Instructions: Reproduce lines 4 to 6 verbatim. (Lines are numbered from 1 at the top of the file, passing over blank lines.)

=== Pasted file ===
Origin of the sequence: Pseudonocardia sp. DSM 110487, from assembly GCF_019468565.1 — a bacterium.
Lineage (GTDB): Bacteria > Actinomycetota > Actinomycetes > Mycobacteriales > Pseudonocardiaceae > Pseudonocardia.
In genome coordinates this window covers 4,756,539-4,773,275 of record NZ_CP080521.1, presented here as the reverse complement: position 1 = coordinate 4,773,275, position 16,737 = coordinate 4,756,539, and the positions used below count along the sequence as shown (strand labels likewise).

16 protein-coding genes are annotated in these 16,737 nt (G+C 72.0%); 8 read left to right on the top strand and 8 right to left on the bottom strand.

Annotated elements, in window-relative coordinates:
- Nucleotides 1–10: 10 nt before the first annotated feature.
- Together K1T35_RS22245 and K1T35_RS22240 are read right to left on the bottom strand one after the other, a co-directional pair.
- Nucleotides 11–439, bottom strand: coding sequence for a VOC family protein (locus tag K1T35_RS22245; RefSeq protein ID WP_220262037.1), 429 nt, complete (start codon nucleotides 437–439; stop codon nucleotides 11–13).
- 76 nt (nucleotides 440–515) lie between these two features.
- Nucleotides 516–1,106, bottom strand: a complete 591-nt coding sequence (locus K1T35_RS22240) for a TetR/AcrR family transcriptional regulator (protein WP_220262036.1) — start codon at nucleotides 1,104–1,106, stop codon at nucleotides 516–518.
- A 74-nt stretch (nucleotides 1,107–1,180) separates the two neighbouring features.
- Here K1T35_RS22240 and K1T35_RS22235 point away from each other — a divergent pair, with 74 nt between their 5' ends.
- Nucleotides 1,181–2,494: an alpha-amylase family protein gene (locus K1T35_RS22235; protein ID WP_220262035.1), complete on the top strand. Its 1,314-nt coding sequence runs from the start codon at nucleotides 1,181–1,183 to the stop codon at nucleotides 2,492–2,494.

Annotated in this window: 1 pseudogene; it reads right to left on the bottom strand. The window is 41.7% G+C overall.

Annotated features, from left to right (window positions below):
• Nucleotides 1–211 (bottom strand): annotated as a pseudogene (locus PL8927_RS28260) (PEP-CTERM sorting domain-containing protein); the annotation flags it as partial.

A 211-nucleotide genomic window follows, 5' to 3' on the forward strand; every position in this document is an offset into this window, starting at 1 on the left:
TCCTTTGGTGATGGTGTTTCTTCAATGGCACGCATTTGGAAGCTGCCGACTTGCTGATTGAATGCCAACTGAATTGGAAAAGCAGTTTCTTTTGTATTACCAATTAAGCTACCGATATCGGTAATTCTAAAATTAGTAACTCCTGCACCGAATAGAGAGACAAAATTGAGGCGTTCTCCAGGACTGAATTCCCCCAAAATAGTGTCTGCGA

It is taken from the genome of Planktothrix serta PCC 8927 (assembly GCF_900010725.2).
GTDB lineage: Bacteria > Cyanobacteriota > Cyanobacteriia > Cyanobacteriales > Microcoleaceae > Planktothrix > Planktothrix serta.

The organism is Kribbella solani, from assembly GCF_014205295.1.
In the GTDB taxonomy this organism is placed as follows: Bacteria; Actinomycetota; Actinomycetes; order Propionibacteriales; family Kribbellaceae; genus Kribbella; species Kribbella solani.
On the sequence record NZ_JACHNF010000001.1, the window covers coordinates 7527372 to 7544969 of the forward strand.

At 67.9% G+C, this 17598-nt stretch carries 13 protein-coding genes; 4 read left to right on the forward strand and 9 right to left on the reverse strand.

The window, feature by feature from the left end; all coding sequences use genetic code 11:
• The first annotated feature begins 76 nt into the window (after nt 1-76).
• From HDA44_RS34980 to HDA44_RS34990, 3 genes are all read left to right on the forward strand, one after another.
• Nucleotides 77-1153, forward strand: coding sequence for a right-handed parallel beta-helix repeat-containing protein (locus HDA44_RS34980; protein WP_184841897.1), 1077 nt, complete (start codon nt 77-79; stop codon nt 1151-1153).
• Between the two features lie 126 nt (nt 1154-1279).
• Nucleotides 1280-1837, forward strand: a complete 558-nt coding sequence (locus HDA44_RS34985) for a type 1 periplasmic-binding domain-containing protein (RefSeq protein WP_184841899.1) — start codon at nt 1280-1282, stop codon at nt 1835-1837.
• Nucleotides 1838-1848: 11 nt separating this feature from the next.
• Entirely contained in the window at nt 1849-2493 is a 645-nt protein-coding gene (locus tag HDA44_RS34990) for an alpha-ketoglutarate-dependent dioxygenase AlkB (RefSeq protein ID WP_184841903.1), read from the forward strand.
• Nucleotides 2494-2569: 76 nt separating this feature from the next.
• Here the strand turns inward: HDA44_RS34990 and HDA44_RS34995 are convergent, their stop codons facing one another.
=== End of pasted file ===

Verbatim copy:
16 protein-coding genes are annotated in these 16,737 nt (G+C 72.0%); 8 read left to right on the top strand and 8 right to left on the bottom strand.

Annotated elements, in window-relative coordinates:
- Nucleotides 1–10: 10 nt before the first annotated feature.